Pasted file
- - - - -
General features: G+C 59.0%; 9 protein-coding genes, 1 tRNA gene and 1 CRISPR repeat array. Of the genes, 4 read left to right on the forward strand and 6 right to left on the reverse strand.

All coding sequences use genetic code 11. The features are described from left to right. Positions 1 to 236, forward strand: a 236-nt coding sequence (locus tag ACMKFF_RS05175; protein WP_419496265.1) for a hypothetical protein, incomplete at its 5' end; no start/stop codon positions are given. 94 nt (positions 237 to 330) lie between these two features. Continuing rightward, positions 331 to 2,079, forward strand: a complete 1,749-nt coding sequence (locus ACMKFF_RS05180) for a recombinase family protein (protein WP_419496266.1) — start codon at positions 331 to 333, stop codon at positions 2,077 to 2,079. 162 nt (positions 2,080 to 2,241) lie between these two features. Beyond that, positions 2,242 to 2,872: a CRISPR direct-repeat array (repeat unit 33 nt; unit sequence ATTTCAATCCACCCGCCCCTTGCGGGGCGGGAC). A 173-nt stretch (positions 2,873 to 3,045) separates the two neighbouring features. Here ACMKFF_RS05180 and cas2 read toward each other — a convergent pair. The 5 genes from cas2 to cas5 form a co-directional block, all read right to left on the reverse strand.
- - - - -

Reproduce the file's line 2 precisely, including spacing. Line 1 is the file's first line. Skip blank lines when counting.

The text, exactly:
All coding sequences use genetic code 11. The features are described from left to right. Positions 1 to 236, forward strand: a 236-nt coding sequence (locus tag ACMKFF_RS05175; protein WP_419496265.1) for a hypothetical protein, incomplete at its 5' end; no start/stop codon positions are given. 94 nt (positions 237 to 330) lie between these two features. Continuing rightward, positions 331 to 2,079, forward strand: a complete 1,749-nt coding sequence (locus ACMKFF_RS05180) for a recombinase family protein (protein WP_419496266.1) — start codon at positions 331 to 333, stop codon at positions 2,077 to 2,079. 162 nt (positions 2,080 to 2,241) lie between these two features. Beyond that, positions 2,242 to 2,872: a CRISPR direct-repeat array (repeat unit 33 nt; unit sequence ATTTCAATCCACCCGCCCCTTGCGGGGCGGGAC). A 173-nt stretch (positions 2,873 to 3,045) separates the two neighbouring features. Here ACMKFF_RS05180 and cas2 read toward each other — a convergent pair. The 5 genes from cas2 to cas5 form a co-directional block, all read right to left on the reverse strand.